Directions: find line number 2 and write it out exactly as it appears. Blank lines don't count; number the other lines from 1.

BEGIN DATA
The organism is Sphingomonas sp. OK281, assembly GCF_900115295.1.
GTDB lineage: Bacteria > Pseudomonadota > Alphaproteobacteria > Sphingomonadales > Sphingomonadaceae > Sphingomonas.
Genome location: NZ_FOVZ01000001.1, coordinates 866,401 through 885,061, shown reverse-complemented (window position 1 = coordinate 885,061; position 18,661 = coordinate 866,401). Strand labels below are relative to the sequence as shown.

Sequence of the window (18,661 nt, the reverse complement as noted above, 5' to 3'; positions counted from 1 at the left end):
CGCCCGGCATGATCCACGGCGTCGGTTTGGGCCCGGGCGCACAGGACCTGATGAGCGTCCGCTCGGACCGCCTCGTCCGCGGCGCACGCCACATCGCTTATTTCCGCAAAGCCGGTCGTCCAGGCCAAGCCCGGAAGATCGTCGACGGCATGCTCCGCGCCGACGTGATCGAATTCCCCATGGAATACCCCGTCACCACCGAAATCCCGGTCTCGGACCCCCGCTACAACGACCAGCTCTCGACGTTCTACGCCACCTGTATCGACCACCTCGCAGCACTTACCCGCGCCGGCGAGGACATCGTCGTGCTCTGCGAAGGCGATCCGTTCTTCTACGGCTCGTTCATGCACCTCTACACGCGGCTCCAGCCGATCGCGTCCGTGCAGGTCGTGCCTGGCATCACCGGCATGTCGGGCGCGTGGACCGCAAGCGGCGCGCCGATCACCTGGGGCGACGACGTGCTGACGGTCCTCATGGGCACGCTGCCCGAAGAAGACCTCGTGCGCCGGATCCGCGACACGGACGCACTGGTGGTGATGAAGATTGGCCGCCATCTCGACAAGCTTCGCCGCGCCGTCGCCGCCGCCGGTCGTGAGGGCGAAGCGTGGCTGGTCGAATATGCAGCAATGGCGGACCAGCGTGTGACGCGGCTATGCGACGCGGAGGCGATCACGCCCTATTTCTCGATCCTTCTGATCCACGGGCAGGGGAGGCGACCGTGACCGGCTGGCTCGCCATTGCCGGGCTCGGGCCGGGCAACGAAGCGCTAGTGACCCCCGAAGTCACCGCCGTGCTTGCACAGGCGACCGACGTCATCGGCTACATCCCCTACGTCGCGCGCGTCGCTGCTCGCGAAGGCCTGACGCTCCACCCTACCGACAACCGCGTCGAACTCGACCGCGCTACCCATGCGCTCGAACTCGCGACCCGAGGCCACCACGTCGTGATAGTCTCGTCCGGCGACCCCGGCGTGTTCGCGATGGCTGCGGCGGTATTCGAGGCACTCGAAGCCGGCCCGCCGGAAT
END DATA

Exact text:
GTDB lineage: Bacteria > Pseudomonadota > Alphaproteobacteria > Sphingomonadales > Sphingomonadaceae > Sphingomonas.